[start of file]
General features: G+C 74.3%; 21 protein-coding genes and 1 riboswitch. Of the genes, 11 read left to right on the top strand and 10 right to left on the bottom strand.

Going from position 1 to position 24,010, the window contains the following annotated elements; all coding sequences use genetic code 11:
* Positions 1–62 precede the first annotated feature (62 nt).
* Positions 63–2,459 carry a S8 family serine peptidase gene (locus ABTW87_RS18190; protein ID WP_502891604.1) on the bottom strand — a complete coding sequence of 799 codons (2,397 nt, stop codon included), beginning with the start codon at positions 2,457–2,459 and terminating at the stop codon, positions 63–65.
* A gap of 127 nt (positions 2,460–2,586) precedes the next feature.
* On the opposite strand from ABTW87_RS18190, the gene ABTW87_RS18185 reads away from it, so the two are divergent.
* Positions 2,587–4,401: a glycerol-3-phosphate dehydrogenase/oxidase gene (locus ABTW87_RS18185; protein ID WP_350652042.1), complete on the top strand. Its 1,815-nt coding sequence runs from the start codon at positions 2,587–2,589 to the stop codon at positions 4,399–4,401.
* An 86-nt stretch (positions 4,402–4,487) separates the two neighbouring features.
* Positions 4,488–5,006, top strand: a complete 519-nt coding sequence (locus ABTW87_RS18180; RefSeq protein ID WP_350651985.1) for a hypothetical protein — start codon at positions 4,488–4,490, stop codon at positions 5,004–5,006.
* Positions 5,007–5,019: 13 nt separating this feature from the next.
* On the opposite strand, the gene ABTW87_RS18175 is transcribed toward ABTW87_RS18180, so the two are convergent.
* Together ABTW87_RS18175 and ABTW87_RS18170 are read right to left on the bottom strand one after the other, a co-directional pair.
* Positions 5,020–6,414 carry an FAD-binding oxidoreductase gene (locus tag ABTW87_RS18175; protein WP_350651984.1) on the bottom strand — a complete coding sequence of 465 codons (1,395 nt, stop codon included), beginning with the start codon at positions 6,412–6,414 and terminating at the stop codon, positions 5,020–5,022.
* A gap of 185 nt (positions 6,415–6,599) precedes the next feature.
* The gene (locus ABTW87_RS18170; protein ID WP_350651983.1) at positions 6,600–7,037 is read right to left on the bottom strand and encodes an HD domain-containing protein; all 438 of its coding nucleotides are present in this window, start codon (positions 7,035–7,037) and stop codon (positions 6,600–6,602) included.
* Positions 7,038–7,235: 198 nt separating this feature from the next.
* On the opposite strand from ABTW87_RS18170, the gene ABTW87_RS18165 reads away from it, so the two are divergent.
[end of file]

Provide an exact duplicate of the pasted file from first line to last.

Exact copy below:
General features: G+C 74.3%; 21 protein-coding genes and 1 riboswitch. Of the genes, 11 read left to right on the top strand and 10 right to left on the bottom strand.

Going from position 1 to position 24,010, the window contains the following annotated elements; all coding sequences use genetic code 11:
* Positions 1–62 precede the first annotated feature (62 nt).
* Positions 63–2,459 carry a S8 family serine peptidase gene (locus ABTW87_RS18190; protein ID WP_502891604.1) on the bottom strand — a complete coding sequence of 799 codons (2,397 nt, stop codon included), beginning with the start codon at positions 2,457–2,459 and terminating at the stop codon, positions 63–65.
* A gap of 127 nt (positions 2,460–2,586) precedes the next feature.
* On the opposite strand from ABTW87_RS18190, the gene ABTW87_RS18185 reads away from it, so the two are divergent.
* Positions 2,587–4,401: a glycerol-3-phosphate dehydrogenase/oxidase gene (locus ABTW87_RS18185; protein ID WP_350652042.1), complete on the top strand. Its 1,815-nt coding sequence runs from the start codon at positions 2,587–2,589 to the stop codon at positions 4,399–4,401.
* An 86-nt stretch (positions 4,402–4,487) separates the two neighbouring features.
* Positions 4,488–5,006, top strand: a complete 519-nt coding sequence (locus ABTW87_RS18180; RefSeq protein ID WP_350651985.1) for a hypothetical protein — start codon at positions 4,488–4,490, stop codon at positions 5,004–5,006.
* Positions 5,007–5,019: 13 nt separating this feature from the next.
* On the opposite strand, the gene ABTW87_RS18175 is transcribed toward ABTW87_RS18180, so the two are convergent.
* Together ABTW87_RS18175 and ABTW87_RS18170 are read right to left on the bottom strand one after the other, a co-directional pair.
* Positions 5,020–6,414 carry an FAD-binding oxidoreductase gene (locus tag ABTW87_RS18175; protein WP_350651984.1) on the bottom strand — a complete coding sequence of 465 codons (1,395 nt, stop codon included), beginning with the start codon at positions 6,412–6,414 and terminating at the stop codon, positions 5,020–5,022.
* A gap of 185 nt (positions 6,415–6,599) precedes the next feature.
* The gene (locus ABTW87_RS18170; protein ID WP_350651983.1) at positions 6,600–7,037 is read right to left on the bottom strand and encodes an HD domain-containing protein; all 438 of its coding nucleotides are present in this window, start codon (positions 7,035–7,037) and stop codon (positions 6,600–6,602) included.
* Positions 7,038–7,235: 198 nt separating this feature from the next.
* On the opposite strand from ABTW87_RS18170, the gene ABTW87_RS18165 reads away from it, so the two are divergent.